Jun 28 2010

Gratitude

Mondays are for gratitude…counting to 1000 and beyond…

193. The birth of Sarah Kathleen on Friday morning to dear friends Cathee and Brian. Yay!

DSC_0371194. A still-empty apartment feeling more like home every time I return.

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IMG00056195. Hours of looking at scrumptious wall colors. So thankful to the Creator Artist God for the complex physics that makes colors possible and the eyes to see them with.

DSC_0417196.  Walking Magnolia and finding lovely views so close to my apartment.

197. Friends helping me move (thank you, Doug!); quoting lines from Star Wars as we carried boxes and boxes of my books up the stairs (“Almost there!”).

198. The smell of freshly cut pine wood shelving.

DSC_0448199. New apartment sounds: Seagulls, bird song, the deep rumbling horn blast of leaving cruise ships, seaplanes, and the low buzz of the distant city.

200. A wonderful evening of laughter and reconnecting with Kim, Ryan, and Sara at Angela’s birthday party.

201. Being asked to be a godparent for a soon-to-be born little boy.  It may be the closest I get to motherhood. So honored and excited!

202. That God answers my questions when I take the time to listen.

DSC_0347203. A surprising and immediate answer to prayer at church yesterday.

204. Generous offers of furniture.

205. Countless meals, and tea with biscuits at Kimberlee and Doug’s. Learning how to make a BLT with avocado, sautéed portabella, arugula, and homemade mayo.  Yummy!!

206. Little Jack taking my hand as we walked down the sidewalk, and the bouncy exuberance of Little Jane.

holy experience


Jun 14 2010

Gratitude: Out of Anxiety and into Joy

Mondays are for gratitude…counting to 1000 and beyond…

The past few weeks, I have been industriously looking for a “contemplative cottage” here in Seattle, an apartment or little house that embodies certain characteristics: peaceful, lovely, quiet, prayerful, creative, domestic, welcoming, conducive to study, and the list goes on.

oregon extension cottage

An Oregon Extension Cottage (far up in the mountains)

On the slightly more practical side, I made a list about what this dreamy abode would include, quiet being most important, good public transit, convenient to my church, cat-friendly, warm in winter, a fireplace, a view of trees or something beautiful, a deck or patio for those infrequent days of dazzling beauty, and an exposure that is bright even on the gray days.  I will be at home most of the time, working on my dissertation, so the environment is important.  Inexpensive is also on the list–a tall order in this current market.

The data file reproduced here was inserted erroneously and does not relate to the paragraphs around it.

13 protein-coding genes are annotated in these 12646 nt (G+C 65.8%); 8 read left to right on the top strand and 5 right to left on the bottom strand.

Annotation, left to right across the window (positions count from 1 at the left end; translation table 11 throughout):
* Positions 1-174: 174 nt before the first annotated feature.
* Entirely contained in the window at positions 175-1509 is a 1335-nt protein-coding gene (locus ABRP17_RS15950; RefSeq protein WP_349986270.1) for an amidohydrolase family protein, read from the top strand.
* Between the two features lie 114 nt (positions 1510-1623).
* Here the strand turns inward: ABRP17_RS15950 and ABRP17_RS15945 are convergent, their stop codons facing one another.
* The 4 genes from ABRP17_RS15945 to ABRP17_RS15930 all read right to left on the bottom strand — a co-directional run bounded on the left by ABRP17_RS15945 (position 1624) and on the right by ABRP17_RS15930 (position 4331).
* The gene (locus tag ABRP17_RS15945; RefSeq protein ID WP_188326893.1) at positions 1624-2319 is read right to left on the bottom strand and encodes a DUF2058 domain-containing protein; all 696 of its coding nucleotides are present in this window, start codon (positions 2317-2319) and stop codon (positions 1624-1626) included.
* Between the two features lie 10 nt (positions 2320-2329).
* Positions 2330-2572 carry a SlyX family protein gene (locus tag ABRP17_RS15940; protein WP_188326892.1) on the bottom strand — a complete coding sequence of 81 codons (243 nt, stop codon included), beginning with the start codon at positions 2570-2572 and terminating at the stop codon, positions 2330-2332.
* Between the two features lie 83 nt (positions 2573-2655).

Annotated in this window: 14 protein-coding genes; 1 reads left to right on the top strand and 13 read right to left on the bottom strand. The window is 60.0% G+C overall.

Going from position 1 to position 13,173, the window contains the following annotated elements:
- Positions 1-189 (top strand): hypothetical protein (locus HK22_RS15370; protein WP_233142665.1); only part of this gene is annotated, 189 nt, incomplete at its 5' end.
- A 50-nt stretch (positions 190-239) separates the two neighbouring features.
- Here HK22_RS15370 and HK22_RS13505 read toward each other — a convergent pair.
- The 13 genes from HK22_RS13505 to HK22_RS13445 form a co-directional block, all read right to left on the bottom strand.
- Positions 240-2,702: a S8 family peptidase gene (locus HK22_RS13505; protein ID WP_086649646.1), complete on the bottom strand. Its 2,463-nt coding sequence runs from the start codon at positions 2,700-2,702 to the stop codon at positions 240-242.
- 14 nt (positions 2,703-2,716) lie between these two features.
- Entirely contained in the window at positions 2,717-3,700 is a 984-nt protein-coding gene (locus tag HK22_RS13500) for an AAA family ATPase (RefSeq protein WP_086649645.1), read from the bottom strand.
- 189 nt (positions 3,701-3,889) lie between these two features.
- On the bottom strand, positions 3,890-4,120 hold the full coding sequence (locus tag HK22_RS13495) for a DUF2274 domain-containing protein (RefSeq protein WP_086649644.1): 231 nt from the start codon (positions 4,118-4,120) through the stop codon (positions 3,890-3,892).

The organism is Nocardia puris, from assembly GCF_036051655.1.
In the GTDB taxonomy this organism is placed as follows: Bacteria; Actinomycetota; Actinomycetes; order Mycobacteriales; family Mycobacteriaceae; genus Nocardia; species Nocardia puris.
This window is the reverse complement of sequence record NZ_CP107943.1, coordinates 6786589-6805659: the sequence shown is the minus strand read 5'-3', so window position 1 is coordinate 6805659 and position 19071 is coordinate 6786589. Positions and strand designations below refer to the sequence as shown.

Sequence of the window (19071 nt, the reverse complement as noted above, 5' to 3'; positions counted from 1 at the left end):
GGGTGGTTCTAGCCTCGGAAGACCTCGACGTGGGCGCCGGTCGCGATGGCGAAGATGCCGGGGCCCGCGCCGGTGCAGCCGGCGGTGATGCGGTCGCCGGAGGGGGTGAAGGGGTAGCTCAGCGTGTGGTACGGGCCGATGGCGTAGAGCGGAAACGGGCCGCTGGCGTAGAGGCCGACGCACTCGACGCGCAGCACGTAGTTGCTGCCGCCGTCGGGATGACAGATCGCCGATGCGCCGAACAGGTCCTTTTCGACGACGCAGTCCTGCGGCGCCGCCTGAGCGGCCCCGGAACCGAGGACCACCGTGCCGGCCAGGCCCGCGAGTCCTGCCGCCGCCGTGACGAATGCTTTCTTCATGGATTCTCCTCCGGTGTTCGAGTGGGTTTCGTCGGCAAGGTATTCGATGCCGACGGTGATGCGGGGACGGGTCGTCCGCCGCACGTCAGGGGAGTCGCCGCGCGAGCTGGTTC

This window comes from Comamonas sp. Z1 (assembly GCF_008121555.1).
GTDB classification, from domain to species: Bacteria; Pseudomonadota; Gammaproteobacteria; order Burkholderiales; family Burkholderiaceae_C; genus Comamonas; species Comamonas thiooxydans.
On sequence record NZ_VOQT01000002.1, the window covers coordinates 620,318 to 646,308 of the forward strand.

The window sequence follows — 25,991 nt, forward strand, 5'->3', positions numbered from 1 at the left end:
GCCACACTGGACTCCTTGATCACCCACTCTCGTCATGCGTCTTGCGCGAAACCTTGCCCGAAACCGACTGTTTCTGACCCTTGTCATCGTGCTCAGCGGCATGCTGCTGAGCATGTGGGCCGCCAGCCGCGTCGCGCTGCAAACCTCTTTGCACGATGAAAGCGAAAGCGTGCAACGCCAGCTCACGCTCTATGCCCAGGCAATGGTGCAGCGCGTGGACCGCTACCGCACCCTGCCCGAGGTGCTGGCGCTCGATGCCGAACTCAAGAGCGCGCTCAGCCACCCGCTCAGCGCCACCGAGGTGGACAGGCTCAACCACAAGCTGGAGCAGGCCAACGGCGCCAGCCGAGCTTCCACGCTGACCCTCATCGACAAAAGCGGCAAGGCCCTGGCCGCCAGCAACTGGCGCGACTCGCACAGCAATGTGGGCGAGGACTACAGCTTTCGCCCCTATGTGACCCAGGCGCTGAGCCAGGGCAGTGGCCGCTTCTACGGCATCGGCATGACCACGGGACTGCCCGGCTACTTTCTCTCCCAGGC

I was surprised to find that there were also some hidden desires on my list, like the allure of early 20th century craftsmanship and living in my old neighborhood of Queen Anne.  I came face to face with these as I put a deposit on a circa 1962 apartment with most of the practical items I listed, but little of the impractical charm.

In the midst of praying and pondering and feeling anxious, I drew a card from a word of the day deck. Yes, gratitude was the word, and such a timely reminder.  I sensed God encouraging me to consider these questions:

  • Can I have an attitude of gratitude toward this place, focusing on all that it has, not what it lacks?
  • Can I learn to live and write and pray no matter the atmosphere, depending on Christ for inspiration, not the decor?
  • Could I remember in prayer all those who do not have any housing, adequate or life-giving housing?
  • Can I learn to embody, with God’s help, the very qualities I want in the brick and mortar of my home: peaceful, loving, quiet, prayerful, creative, domestic, welcoming, conducive to study, and warm?

So today, I’m thankful for…

180. A place to live in a solid building with good windows, water, electric, stove and fridge, conveniences I take for granted.

181. Public transit just outside my door.

182. Quiet, no traffic noise.

183. Inexpensive rent.

184. A fireplace.

185. A huge balcony overlooking trees.

balcony

186. Top floor.

187. Large enough to host get-togethers and dinners.

188. Really nice managers, who have been patient with me as I figured out the public transit options.

189. The best part:  as I’ve practiced gratitude, the anxiety has transformed to excitement and joy!

And some other things I’m thank-full for from this past week:

190. My mom’s surgery was a success and she is doing fine (!!!)

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191. An evening at Gasworks Park, happily taking photos.